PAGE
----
Former serviceman from Leamington to celebrate centenary of Blind Veterans UK charity at Buckingham Palace

Bob and Meryl Beck
Bob and Meryl Beck
  • Former serviceman Bob Beck of Leamington will visit Buckingham Palace for Blind Veteran UK’s centenary celebration
  • The charity has started helping Mr Beck in 2012 after he started to lose his sight in 1990
  • Over the years the charity has supported more than 35,000 veterans and their families

A former serviceman from Leamington will be visiting Buckingham Palace with more than 1,000 other veterans to mark the 100th anniversary of a charity which has helped them all.

Robert ‘Bob’ Beck, 76, will attend a special garden party to celebrate Blind Veteran UK’s 100th year.

Mr Beck served in the Royal Air Force from 1958 until 1961 as part of National Service.

He worked as a Radar Operator underground at RAF Boulmer and left the RAF as a Senior Aircraftsman.

He first noticed he was starting to lose his sight in 1990 and was later diagnosed with glaucoma.

He started receiving support from Blind Veterans UK in 2012.

It’s the camaraderie and knowing the charity will be there if you need anything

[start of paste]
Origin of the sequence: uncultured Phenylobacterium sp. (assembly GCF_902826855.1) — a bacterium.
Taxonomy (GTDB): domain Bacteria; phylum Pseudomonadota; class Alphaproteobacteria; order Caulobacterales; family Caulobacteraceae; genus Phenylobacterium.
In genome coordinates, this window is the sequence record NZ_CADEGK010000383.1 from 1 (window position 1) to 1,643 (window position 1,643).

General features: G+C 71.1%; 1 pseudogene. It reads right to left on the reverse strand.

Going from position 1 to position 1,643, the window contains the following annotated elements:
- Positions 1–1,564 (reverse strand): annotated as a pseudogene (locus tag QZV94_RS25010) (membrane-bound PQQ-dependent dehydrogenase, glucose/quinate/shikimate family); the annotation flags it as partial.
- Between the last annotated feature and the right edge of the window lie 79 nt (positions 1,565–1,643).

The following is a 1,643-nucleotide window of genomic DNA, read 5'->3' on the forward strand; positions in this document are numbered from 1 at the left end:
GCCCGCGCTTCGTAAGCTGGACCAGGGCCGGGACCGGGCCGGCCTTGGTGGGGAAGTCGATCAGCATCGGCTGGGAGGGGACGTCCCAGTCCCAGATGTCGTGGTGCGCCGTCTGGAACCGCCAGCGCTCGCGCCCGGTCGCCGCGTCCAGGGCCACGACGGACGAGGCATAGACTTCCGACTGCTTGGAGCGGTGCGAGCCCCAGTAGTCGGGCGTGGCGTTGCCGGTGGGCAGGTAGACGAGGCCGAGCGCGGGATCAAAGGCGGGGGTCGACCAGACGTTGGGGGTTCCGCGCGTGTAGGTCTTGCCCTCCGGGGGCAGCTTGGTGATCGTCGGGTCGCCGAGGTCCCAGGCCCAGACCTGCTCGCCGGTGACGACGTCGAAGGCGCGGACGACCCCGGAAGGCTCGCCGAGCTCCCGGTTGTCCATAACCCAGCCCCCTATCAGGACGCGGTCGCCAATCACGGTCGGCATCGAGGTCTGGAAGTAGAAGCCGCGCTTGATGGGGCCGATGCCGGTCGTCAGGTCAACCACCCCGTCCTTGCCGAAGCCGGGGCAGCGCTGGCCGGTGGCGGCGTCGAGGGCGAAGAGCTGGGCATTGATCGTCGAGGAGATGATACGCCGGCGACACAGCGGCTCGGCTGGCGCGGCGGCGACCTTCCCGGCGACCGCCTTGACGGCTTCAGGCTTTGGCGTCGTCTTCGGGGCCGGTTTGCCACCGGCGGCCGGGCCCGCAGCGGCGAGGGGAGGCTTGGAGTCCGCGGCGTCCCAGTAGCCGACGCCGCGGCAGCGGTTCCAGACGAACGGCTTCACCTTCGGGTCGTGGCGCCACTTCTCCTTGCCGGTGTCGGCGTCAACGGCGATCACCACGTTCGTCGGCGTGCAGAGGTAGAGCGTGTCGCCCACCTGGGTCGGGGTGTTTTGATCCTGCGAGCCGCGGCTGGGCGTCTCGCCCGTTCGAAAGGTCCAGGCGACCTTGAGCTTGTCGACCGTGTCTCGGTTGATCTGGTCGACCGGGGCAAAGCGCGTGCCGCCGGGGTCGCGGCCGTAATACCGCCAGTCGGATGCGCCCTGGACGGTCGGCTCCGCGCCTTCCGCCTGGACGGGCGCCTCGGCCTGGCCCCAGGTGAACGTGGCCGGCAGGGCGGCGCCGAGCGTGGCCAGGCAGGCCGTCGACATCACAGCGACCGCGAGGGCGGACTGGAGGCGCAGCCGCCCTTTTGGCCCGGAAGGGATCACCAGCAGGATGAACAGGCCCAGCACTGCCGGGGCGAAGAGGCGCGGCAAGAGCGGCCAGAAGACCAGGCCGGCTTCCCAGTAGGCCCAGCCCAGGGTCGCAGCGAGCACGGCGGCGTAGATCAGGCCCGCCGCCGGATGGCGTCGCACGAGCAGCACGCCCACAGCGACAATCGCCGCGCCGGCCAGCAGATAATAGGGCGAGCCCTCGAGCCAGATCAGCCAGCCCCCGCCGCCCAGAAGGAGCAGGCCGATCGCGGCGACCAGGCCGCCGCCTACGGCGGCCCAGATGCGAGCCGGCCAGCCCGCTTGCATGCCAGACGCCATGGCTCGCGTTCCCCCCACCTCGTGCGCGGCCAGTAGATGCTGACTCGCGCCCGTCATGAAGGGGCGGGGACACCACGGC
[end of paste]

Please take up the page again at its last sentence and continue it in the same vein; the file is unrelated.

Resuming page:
Bob Beck

Mr Beck said: “I’ve had a lot of trouble with my eyes and have had lots of operations.

“It all worked well until a few years ago and they couldn’t do anything more for me.

“One day I was sitting on a bench outside a supermarket and a man sat next to me.

“We got talking and he mentioned Blind Veterans UK, suggesting I call them up and become part of the organisation.

“Within a fortnight I started receiving their support – it was a simple as that.”

Mr Beck has received specialist equipment and training by Blind Veterans UK, including a talking watch, talking scales, colour identifier and a speaking reader.

He said: “Blind Veterans UK has been wonderful. I’ve been on several photography weeks at the charity’s centres and the equipment they’ve supplied is invaluable.

“It is more than that though – it’s the camaraderie and knowing the charity will be there if you need anything.”

“It is absolutely brilliant to be able to celebrate Blind Veterans UK’s 100th birthday together with everyone linked to the charity in such a special way.”

Blind Veterans UK, formerly St Dunstan’s, was founded in 1915 and the charity’s initial purpose was to help and support soldiers blinded in World War I.


he organisation has gone on to support more than 35,000 blind veterans and their families, spanning World War II to recent conflicts including Iraq and Afghanistan.

For 100 years, the charity has been providing vital free training, rehabilitation, equipment and emotional support to blind and vision impaired veterans no matter when they served or how they lost their sight.

Maj-Gen (Rtd) Nick Caplin CB, the chief executive of Blind Veterans UK, said: “All of us at Blind Veterans UK feel both honoured and very proud to celebrate our centenary at such a special event. “It’ll be a fantastic day for our veterans.”